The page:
Active as an artist in Germany between 1956 and 1968, Posenenske created works that were in dialogue with international movements of the time, ranging from Art Informel and Group Zero, to Minimal and Conceptual art. Up until 1967, Posenenske participated in important international one-person and group shows in galleries and museums. By 1968, she turned toward public spaces for displaying her sculptures. During the politically tumultuous May of that year, she published a statement in Art International that acknowledged: “it is painful for me to face that art cannot contribute to the solution of urgent social problems.” She henceforth ceased making and exhibiting art and dedicated herself to the study of sociology. Nevertheless, Posenenske left behind a radical body of work that continues to challenge and generate new ideas about how works of art are authored and valued.

Throughout her practice, Posenenske focused on questions of authorship and labor. Early in her career, she developed experimental techniques for applying color and line to paper and increasingly sought to use procedurally recorded gestures to portray both illusionistic and actual space. This was articulated first in abstract drawings and paintings on board, then murals animating buildings’ facades, and finally as spray-painted wall structures at the threshold between painting and sculpture. Charlotte Posenenske: Work in Progress will include more than 30 examples of these early works on paper and wall reliefs.

By 1967, Posenenske fully transitioned to making sculptural objects. In the last two years of her practice, she developed five industrially fabricated, mass-produced series of modular, geometric sculptures (Series B, C, D, DW, and E).  Minimal in aesthetic, the elements within each series were meant to be variously activated by their “consumers”—presenters or purchasers—who are invited to assemble the parts into unique combinations of their choosing. Posenenske considered these infinitely permutational sculptures as being collaboratively authored—by the artist who designed them, the workers who fabricated them, and the consumers who combined them.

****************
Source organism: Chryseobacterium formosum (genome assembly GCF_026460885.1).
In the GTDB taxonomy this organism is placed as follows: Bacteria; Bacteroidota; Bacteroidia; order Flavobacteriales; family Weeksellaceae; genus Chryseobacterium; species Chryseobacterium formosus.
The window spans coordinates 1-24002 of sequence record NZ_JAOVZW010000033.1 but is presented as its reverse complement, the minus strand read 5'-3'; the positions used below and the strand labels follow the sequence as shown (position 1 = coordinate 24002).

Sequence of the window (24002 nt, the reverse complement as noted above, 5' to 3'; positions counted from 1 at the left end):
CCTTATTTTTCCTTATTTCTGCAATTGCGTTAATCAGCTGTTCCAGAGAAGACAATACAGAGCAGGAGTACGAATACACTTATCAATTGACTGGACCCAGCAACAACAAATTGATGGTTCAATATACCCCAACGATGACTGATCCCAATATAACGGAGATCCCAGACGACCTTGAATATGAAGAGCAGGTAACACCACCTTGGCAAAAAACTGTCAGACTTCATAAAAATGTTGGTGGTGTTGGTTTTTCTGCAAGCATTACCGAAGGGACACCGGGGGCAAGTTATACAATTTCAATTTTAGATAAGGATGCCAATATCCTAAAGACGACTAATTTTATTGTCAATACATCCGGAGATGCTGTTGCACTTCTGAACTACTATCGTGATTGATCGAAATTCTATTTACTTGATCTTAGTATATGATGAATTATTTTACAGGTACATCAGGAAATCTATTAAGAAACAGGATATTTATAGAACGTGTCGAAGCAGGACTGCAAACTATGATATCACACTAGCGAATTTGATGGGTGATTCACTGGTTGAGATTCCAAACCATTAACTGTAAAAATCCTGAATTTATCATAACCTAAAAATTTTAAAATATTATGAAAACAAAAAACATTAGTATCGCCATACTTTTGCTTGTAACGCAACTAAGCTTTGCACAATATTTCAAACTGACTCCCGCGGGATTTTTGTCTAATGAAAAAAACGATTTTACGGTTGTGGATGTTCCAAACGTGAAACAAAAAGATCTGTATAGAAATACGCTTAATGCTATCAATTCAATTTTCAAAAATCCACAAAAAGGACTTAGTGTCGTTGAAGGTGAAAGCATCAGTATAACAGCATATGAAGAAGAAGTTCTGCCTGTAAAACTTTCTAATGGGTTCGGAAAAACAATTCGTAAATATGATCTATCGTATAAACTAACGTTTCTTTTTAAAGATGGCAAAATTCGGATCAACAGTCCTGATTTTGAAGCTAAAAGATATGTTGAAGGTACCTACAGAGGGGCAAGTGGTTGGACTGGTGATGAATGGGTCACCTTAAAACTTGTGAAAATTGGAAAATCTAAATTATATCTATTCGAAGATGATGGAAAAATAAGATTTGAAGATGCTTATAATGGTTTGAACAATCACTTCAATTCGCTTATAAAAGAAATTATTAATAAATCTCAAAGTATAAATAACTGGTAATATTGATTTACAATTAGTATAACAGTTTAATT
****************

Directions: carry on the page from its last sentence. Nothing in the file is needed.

Further setting her apart from artists of the period who worked in multiples, Posenenske worked in open series and considered her designs as prototypes for mass production. In this regard, she pointedly addressed socioeconomic concerns of the decade by resisting the call to make rarefied objects and as well as by rejecting formal and cultural hierarchies. Industrially produced and individually assembled, these late works explore the polarities of labor in the modern economy.

Over 155 of Posenenske’s modular sculptural elements—Dia’s 155 acquisitions from Series B, C, D, and DW, as well as loaned elements from Series E – will be included in the exhibition and will be displayed alongside original prototypes. Their configuration will change throughout the course of the exhibition, with viewers able to observe this process during open hours on select days. 

“Posenenske made critical contributions to the development of serial, site specific, and participatory practices. In entrusting her consumers with the creation of new work through the arrangement of her sculptural elements, Posenenske explored topical questions about the labor of making and the spaces in which this unfolds, which ultimately became the sole focus of her life’s work,” said Lowry. “In showcasing the full scope of her practice, the exhibition demonstrates Posenenske as a prescient voice of her time and in art today.”

About Charlotte Posenenske